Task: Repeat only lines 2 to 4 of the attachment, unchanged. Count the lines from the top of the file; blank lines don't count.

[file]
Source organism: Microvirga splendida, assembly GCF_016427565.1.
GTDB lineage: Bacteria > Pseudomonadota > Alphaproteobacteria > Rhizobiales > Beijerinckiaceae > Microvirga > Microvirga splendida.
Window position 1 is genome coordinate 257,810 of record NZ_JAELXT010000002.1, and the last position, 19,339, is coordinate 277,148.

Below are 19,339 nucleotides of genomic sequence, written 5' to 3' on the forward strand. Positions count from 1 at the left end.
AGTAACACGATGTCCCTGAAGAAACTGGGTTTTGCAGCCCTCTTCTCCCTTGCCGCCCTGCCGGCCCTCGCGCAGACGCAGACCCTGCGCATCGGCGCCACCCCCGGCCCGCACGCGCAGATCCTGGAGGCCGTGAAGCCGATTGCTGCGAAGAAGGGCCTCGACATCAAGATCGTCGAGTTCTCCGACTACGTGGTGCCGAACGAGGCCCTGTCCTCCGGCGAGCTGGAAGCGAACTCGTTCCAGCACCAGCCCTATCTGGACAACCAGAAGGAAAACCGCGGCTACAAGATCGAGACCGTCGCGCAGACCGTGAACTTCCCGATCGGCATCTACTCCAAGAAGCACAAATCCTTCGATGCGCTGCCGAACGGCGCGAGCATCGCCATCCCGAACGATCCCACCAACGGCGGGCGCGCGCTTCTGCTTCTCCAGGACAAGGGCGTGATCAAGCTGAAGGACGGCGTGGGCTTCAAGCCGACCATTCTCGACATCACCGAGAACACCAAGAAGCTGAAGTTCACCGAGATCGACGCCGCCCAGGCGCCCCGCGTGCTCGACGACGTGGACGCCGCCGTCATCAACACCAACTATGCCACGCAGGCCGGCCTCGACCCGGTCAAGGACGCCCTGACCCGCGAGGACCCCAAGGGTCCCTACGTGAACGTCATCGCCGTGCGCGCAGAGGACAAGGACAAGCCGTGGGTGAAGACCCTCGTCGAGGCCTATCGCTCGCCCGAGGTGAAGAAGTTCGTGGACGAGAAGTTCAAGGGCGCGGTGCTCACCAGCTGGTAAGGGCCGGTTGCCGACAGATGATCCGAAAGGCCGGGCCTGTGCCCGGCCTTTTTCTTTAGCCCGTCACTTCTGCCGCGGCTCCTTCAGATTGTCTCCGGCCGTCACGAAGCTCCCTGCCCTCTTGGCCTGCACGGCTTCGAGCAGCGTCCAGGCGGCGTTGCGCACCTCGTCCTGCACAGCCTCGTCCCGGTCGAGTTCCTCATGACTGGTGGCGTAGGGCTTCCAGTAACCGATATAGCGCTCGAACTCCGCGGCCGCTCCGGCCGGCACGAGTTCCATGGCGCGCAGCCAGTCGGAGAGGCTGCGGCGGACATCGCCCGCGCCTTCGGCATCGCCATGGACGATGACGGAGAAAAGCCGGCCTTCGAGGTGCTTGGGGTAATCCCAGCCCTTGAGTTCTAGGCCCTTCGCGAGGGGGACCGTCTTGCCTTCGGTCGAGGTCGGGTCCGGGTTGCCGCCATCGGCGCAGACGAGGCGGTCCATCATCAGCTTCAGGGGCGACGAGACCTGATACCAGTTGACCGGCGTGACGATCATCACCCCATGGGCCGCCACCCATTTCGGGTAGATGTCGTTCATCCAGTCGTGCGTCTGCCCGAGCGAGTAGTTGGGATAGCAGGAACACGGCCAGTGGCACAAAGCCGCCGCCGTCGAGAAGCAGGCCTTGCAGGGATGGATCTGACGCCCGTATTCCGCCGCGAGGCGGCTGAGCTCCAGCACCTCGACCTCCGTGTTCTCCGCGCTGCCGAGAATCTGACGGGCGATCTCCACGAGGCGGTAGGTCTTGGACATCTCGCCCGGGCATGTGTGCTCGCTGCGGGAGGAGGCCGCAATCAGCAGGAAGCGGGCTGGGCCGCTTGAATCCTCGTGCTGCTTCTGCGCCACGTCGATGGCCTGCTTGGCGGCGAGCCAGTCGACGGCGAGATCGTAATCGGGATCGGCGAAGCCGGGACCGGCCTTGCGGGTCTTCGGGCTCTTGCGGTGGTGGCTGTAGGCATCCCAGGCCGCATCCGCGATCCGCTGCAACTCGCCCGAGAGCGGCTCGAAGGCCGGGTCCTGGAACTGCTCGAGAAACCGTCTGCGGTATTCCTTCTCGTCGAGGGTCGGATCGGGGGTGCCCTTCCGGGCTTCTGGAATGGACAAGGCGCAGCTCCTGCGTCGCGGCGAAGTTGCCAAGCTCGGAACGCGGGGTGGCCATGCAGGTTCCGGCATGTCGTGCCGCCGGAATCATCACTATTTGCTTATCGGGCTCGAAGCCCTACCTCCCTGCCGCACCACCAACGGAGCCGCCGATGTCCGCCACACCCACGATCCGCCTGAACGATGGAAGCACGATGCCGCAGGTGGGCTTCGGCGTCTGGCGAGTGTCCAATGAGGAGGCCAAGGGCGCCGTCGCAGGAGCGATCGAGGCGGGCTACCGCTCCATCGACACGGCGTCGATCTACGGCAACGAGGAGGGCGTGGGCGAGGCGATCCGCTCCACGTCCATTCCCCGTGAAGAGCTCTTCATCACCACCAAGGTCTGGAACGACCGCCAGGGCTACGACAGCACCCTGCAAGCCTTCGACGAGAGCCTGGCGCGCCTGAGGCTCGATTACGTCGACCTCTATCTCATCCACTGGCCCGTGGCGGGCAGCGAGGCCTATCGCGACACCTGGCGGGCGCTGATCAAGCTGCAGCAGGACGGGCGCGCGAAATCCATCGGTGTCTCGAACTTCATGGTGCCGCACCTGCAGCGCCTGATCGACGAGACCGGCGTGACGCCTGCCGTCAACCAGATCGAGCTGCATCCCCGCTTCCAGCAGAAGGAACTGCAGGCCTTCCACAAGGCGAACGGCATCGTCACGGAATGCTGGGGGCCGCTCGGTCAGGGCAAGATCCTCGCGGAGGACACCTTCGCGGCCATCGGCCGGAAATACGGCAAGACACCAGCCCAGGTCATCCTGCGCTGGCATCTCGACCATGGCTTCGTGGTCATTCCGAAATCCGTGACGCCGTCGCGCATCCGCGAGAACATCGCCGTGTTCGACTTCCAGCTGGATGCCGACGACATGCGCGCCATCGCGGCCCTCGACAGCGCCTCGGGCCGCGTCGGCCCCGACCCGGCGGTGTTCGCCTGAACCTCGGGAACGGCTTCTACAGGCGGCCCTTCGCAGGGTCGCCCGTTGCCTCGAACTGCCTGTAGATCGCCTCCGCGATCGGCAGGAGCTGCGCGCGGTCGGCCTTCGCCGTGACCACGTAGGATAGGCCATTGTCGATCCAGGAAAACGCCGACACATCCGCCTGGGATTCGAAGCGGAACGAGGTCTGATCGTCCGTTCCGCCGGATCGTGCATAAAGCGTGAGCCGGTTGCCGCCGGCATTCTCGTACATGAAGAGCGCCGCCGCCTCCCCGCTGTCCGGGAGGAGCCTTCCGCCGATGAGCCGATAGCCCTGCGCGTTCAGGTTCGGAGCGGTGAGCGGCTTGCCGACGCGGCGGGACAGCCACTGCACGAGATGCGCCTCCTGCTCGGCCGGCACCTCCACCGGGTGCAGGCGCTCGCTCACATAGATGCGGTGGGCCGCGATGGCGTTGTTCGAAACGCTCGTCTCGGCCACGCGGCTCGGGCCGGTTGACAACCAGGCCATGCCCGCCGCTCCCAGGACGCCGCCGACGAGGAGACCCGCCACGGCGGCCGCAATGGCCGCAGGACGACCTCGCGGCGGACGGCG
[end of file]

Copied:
GTDB lineage: Bacteria > Pseudomonadota > Alphaproteobacteria > Rhizobiales > Beijerinckiaceae > Microvirga > Microvirga splendida.
Window position 1 is genome coordinate 257,810 of record NZ_JAELXT010000002.1, and the last position, 19,339, is coordinate 277,148.

Below are 19,339 nucleotides of genomic sequence, written 5' to 3' on the forward strand. Positions count from 1 at the left end.